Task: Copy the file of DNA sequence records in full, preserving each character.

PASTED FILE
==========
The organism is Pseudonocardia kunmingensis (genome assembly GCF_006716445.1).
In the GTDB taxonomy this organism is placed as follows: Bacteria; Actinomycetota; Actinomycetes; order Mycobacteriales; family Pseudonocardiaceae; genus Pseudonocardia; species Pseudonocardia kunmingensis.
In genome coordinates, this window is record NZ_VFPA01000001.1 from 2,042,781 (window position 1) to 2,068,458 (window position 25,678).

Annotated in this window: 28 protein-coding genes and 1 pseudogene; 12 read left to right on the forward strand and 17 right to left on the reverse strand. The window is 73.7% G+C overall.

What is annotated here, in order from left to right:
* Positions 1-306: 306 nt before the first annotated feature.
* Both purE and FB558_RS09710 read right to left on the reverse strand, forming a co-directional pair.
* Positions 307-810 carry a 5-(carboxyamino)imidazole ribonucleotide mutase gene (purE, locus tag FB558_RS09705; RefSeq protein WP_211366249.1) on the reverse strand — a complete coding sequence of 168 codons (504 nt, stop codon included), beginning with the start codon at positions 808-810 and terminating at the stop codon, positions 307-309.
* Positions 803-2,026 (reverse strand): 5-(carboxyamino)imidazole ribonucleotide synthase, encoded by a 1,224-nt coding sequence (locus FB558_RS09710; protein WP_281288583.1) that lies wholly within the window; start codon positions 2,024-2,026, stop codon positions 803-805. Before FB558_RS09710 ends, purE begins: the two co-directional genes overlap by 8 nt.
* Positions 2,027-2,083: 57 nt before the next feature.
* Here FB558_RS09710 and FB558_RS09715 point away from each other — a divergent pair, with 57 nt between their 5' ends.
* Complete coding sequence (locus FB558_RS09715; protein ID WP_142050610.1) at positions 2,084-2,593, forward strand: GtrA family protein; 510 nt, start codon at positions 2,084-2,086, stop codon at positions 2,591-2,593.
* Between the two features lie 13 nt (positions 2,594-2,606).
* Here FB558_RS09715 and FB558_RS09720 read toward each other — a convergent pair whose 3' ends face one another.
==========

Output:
The organism is Pseudonocardia kunmingensis (genome assembly GCF_006716445.1).
In the GTDB taxonomy this organism is placed as follows: Bacteria; Actinomycetota; Actinomycetes; order Mycobacteriales; family Pseudonocardiaceae; genus Pseudonocardia; species Pseudonocardia kunmingensis.
In genome coordinates, this window is record NZ_VFPA01000001.1 from 2,042,781 (window position 1) to 2,068,458 (window position 25,678).

Annotated in this window: 28 protein-coding genes and 1 pseudogene; 12 read left to right on the forward strand and 17 right to left on the reverse strand. The window is 73.7% G+C overall.

What is annotated here, in order from left to right:
* Positions 1-306: 306 nt before the first annotated feature.
* Both purE and FB558_RS09710 read right to left on the reverse strand, forming a co-directional pair.
* Positions 307-810 carry a 5-(carboxyamino)imidazole ribonucleotide mutase gene (purE, locus tag FB558_RS09705; RefSeq protein WP_211366249.1) on the reverse strand — a complete coding sequence of 168 codons (504 nt, stop codon included), beginning with the start codon at positions 808-810 and terminating at the stop codon, positions 307-309.
* Positions 803-2,026 (reverse strand): 5-(carboxyamino)imidazole ribonucleotide synthase, encoded by a 1,224-nt coding sequence (locus FB558_RS09710; protein WP_281288583.1) that lies wholly within the window; start codon positions 2,024-2,026, stop codon positions 803-805. Before FB558_RS09710 ends, purE begins: the two co-directional genes overlap by 8 nt.
* Positions 2,027-2,083: 57 nt before the next feature.
* Here FB558_RS09710 and FB558_RS09715 point away from each other — a divergent pair, with 57 nt between their 5' ends.
* Complete coding sequence (locus FB558_RS09715; protein ID WP_142050610.1) at positions 2,084-2,593, forward strand: GtrA family protein; 510 nt, start codon at positions 2,084-2,086, stop codon at positions 2,591-2,593.
* Between the two features lie 13 nt (positions 2,594-2,606).
* Here FB558_RS09715 and FB558_RS09720 read toward each other — a convergent pair whose 3' ends face one another.